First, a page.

Dáil debates

Wednesday, 4 October 2006

Road Traffic and Transport Bill 2006 [Seanad]: Second Stage


12:00 pm

Photo of Eamon RyanEamon Ryan (Dublin South, Green Party)

I believe the Minister will receive support from across the House to get this short Bill through as quickly as possible. My party is in full agreement with the provisions outlined. We understand the need for them. It is regrettable but understandable how such mistakes can be made. I do not think anyone here is beyond reproach in this regard. We have made similar mistakes ourselves in the past. It is not worth our time dwelling on the reasons some of those mistakes were made, other than to state that in this area the question of resources available to the Department is a serious issue. Colleagues have previously made this point.

I do not speak in terms of this legislative area alone. We have a new Department of Transport and we find it is an area that is increasingly in the news and is the source of contentious debate around transport issues. In the past three or four years, we have gone from one fire fighting issue to another, be it the airports, bus regulation, the building of public transport or overruns in road programmes. In a constructive manner, I would question whether there are sufficient resources within the Department or whether it is structured in a way to give it those resources to cover all of these bases and operate in a strategic and forensic manner instead of running from one crisis to another. In those circumstances, it is more likely that typographical or legislative errors will be made.

A question must be asked about the scope, resources and ability of the Department to fully cover the wide transport brief with which it is charged. Any new Government should consider strengthening the Department by, for example, moving the roads function of the Department of the Environment, Heritage and Local Government to the Department of Transport, where it would have a natural home. This would give a transport Department the resources to legislate and have joined-up thinking in its area; this is something which my party will certainly consider.

I do not have any problem with the provisions or changes to be made. I welcome a new addition that has not been made on the basis of a typographical error or mistake in the original Bill, namely, the use of nurses to take blood samples in Garda stations. Our nursing profession is not sufficiently recognised for the skills and expertise of its members. It is appropriate that nurses are able to administer some of the medical procedures they would not have been allowed to do previously. The Acting Chairman might excuse my view, as no offence to the good doctors of this country is meant, but there is no reason such procedures should not be taken over by the nursing profession.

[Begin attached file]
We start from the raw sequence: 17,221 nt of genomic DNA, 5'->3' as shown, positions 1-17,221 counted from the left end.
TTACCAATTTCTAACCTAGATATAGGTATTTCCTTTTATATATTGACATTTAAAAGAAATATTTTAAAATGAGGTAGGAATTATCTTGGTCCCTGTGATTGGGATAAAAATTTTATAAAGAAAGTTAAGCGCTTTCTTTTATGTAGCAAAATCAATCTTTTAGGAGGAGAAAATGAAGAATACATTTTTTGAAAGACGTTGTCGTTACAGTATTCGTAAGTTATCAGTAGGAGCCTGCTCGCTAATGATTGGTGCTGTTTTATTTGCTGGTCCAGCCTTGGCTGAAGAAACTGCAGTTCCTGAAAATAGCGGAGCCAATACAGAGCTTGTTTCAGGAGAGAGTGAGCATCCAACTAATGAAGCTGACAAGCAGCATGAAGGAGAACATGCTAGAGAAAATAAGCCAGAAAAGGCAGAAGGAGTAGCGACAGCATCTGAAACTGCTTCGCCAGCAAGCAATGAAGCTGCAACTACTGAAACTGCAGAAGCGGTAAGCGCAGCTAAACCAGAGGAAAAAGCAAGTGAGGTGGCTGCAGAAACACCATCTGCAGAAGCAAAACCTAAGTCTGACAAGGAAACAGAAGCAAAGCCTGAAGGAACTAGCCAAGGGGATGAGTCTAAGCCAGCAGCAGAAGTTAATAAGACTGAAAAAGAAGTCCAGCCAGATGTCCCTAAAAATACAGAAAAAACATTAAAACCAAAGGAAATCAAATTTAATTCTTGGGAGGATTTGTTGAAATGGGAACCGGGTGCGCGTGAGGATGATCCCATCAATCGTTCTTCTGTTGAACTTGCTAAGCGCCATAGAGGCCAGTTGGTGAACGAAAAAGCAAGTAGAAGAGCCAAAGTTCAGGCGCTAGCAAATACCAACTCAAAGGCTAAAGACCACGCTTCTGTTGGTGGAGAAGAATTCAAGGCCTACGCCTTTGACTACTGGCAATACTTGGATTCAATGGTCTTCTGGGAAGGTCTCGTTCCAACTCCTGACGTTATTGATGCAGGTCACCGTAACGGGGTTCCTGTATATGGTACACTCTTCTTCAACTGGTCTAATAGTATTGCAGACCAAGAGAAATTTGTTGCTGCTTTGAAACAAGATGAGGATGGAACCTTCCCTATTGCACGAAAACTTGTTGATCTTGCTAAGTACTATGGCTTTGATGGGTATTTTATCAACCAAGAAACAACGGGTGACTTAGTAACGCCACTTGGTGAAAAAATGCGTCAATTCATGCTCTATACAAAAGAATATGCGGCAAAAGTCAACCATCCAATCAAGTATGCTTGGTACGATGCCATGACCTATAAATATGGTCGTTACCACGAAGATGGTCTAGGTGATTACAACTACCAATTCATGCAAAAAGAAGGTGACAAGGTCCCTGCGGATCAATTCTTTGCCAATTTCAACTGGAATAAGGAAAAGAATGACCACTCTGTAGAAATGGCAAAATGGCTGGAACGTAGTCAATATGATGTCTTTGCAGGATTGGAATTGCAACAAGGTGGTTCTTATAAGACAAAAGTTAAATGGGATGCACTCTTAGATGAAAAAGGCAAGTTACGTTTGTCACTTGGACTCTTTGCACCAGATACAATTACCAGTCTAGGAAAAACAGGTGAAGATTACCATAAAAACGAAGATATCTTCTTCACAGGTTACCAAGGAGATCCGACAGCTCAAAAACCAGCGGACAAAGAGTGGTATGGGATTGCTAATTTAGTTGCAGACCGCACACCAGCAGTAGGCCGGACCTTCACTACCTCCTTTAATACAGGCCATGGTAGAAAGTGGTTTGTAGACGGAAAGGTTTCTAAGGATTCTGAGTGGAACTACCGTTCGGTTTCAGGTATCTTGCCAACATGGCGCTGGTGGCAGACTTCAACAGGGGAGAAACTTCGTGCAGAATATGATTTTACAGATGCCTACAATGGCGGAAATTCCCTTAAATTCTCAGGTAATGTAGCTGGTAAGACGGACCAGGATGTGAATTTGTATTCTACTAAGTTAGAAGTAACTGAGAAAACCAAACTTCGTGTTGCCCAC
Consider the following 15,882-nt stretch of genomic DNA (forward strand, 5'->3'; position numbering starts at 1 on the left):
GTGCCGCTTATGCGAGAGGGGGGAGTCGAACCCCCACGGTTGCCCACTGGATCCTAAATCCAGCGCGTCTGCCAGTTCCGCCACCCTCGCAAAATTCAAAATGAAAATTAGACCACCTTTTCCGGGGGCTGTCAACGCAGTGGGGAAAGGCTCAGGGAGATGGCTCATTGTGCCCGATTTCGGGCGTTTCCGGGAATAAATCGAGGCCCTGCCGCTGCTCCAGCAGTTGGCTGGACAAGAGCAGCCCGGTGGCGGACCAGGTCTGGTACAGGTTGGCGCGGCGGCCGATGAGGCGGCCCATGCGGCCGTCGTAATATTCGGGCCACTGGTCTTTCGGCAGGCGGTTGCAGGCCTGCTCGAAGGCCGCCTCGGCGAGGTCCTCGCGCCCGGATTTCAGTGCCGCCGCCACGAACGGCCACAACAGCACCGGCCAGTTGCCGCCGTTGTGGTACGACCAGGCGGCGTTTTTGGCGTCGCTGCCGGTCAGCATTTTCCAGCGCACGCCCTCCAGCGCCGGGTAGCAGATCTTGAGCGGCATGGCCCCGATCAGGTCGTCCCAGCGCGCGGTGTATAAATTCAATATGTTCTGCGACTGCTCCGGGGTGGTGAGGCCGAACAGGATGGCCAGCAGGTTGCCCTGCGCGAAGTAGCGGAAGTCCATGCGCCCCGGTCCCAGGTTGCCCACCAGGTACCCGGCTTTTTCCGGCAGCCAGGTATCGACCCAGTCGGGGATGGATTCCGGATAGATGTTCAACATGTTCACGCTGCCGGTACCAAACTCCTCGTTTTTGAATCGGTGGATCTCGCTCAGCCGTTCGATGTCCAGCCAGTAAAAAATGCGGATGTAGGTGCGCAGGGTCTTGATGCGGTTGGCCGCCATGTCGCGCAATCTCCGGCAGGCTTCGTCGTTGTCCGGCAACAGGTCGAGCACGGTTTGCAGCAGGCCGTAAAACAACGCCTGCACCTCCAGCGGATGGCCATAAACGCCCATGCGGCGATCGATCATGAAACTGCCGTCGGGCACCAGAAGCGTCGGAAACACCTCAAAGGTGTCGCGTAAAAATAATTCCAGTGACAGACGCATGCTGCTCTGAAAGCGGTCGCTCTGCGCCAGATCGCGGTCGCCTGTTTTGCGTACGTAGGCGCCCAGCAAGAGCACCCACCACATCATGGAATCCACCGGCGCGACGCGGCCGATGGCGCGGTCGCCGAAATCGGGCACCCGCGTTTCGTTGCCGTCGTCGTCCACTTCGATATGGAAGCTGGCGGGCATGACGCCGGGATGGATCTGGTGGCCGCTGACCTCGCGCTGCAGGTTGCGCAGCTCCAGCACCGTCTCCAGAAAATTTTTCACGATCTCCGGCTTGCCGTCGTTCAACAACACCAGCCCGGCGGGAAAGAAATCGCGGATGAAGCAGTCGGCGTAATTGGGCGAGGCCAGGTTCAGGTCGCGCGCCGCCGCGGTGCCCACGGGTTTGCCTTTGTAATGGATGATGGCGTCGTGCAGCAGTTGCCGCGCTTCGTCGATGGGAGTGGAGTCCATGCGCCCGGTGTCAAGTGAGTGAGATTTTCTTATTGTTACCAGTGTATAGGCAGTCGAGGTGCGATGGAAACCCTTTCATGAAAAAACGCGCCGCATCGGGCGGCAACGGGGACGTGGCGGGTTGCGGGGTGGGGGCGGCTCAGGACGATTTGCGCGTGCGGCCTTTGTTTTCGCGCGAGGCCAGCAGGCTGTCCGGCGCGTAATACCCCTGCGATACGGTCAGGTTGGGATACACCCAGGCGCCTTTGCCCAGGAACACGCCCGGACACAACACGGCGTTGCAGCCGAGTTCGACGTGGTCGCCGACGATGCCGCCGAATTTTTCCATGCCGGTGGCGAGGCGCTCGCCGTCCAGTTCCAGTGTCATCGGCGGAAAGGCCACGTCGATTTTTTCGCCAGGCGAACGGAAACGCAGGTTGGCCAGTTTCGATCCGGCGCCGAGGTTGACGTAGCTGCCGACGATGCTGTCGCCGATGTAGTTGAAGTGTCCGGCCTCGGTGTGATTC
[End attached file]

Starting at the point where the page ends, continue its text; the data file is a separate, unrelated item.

I also welcome an apparent trend in the past two months. While it is difficult to speak of trends when examining a mere two months' figures, the coincidence of the introduction of mandatory breath testing with the reduction in the number of collisions, which I suppose is the most accurate measure, and fatalities is welcome. We should go further with this. The political will exists across the House and the country for Deputies to effectively address the tragedy that is the number of deaths, injuries and losses on our roads. As has been said, this would not only require legislative changes, but would also stiffen our resolve to go further.

Three "E"s are involved in the examination of what needs to be done in terms of road safety. Enforcement and education are of crucial importance, but I would turn to the "E" in respect of which we are not seeing action or sufficient priority being given, namely, engineering. The foremost task or role of the traffic department of each local authority, the Railway Procurement Agency and other transport delivering bodies is to design safe facilities that will further reduce fatalities. The only correct approach is to have no tolerance, not only for drink driving, but also for road conditions that allow or tend to lead to road accidents occurring. I would like to see the resources of the State being invested in the crucial area of road design and engineering, down to every junction. One must start from a local level and work out.

If one walks outside the front gates of this building onto Kildare Street, one is faced with a typical example of what exists in every corner of the country. How can one cross from Buswells Hotel to Leinster House in a road-safe way? It is impossible. One is effectively forced to jay walk, as there is no pedestrian crossing or right of way. One need go no further than the front door of this building to see the problems that exist. This type of lack of planning and attention to detail in road traffic management typifies what spreads from Leinster House to the rest of the country.

While I support the introduction of mandatory breath testing, for which my party has called for a long time, any consequent reduction in the number of accidents is an impetus to further action and endeavour. My party will support the Bill. We hope the Minister will provide a consolidated road traffic Bill before the next election. This matter should be at the top of the legislative agenda of all parties in the House because it is a matter in which any legislation enacted will be picked apart by lawyers. The legislation must be clearly understood, but for that to happen we will need a consolidated Bill. It should be on the agenda of whoever is in office after the next election.


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